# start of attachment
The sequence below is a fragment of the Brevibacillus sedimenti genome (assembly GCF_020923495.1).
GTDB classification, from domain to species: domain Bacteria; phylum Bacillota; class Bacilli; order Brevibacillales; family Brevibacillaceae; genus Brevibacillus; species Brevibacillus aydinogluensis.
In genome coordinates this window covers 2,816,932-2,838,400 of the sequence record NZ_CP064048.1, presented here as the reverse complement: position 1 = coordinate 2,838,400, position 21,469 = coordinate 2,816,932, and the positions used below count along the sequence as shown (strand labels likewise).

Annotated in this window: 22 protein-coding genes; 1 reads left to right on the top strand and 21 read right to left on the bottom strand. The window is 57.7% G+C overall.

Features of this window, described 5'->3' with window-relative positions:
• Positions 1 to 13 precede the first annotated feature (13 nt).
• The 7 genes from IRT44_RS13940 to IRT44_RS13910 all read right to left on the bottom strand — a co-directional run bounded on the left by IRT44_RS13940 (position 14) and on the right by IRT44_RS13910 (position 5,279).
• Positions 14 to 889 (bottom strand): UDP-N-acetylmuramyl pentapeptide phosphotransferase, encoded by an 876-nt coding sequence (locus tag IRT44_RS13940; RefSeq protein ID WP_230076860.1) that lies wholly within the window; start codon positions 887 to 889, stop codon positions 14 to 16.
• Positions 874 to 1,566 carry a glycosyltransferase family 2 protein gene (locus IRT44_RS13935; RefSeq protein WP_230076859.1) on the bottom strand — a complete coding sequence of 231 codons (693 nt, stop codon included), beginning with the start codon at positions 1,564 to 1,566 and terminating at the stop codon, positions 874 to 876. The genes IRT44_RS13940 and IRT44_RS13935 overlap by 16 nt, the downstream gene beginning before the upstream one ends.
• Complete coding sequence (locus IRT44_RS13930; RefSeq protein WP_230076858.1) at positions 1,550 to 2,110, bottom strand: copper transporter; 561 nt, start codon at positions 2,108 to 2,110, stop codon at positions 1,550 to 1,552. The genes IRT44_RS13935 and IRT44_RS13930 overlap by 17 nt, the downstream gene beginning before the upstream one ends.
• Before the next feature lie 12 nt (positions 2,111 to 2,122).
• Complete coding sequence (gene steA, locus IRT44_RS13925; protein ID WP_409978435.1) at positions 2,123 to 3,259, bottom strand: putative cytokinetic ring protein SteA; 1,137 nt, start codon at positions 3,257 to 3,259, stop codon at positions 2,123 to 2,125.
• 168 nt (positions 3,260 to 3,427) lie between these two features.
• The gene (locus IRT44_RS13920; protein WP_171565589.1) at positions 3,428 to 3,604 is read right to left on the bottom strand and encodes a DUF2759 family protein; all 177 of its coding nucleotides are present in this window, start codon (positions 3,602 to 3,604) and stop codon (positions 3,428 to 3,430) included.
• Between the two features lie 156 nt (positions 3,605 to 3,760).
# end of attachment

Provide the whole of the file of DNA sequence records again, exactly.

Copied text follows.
The sequence below is a fragment of the Brevibacillus sedimenti genome (assembly GCF_020923495.1).
GTDB classification, from domain to species: domain Bacteria; phylum Bacillota; class Bacilli; order Brevibacillales; family Brevibacillaceae; genus Brevibacillus; species Brevibacillus aydinogluensis.
In genome coordinates this window covers 2,816,932-2,838,400 of the sequence record NZ_CP064048.1, presented here as the reverse complement: position 1 = coordinate 2,838,400, position 21,469 = coordinate 2,816,932, and the positions used below count along the sequence as shown (strand labels likewise).

Annotated in this window: 22 protein-coding genes; 1 reads left to right on the top strand and 21 read right to left on the bottom strand. The window is 57.7% G+C overall.

Features of this window, described 5'->3' with window-relative positions:
• Positions 1 to 13 precede the first annotated feature (13 nt).
• The 7 genes from IRT44_RS13940 to IRT44_RS13910 all read right to left on the bottom strand — a co-directional run bounded on the left by IRT44_RS13940 (position 14) and on the right by IRT44_RS13910 (position 5,279).
• Positions 14 to 889 (bottom strand): UDP-N-acetylmuramyl pentapeptide phosphotransferase, encoded by an 876-nt coding sequence (locus tag IRT44_RS13940; RefSeq protein ID WP_230076860.1) that lies wholly within the window; start codon positions 887 to 889, stop codon positions 14 to 16.
• Positions 874 to 1,566 carry a glycosyltransferase family 2 protein gene (locus IRT44_RS13935; RefSeq protein WP_230076859.1) on the bottom strand — a complete coding sequence of 231 codons (693 nt, stop codon included), beginning with the start codon at positions 1,564 to 1,566 and terminating at the stop codon, positions 874 to 876. The genes IRT44_RS13940 and IRT44_RS13935 overlap by 16 nt, the downstream gene beginning before the upstream one ends.
• Complete coding sequence (locus IRT44_RS13930; RefSeq protein WP_230076858.1) at positions 1,550 to 2,110, bottom strand: copper transporter; 561 nt, start codon at positions 2,108 to 2,110, stop codon at positions 1,550 to 1,552. The genes IRT44_RS13935 and IRT44_RS13930 overlap by 17 nt, the downstream gene beginning before the upstream one ends.
• Before the next feature lie 12 nt (positions 2,111 to 2,122).
• Complete coding sequence (gene steA, locus IRT44_RS13925; protein ID WP_409978435.1) at positions 2,123 to 3,259, bottom strand: putative cytokinetic ring protein SteA; 1,137 nt, start codon at positions 3,257 to 3,259, stop codon at positions 2,123 to 2,125.
• 168 nt (positions 3,260 to 3,427) lie between these two features.
• The gene (locus IRT44_RS13920; protein WP_171565589.1) at positions 3,428 to 3,604 is read right to left on the bottom strand and encodes a DUF2759 family protein; all 177 of its coding nucleotides are present in this window, start codon (positions 3,602 to 3,604) and stop codon (positions 3,428 to 3,430) included.
• Between the two features lie 156 nt (positions 3,605 to 3,760).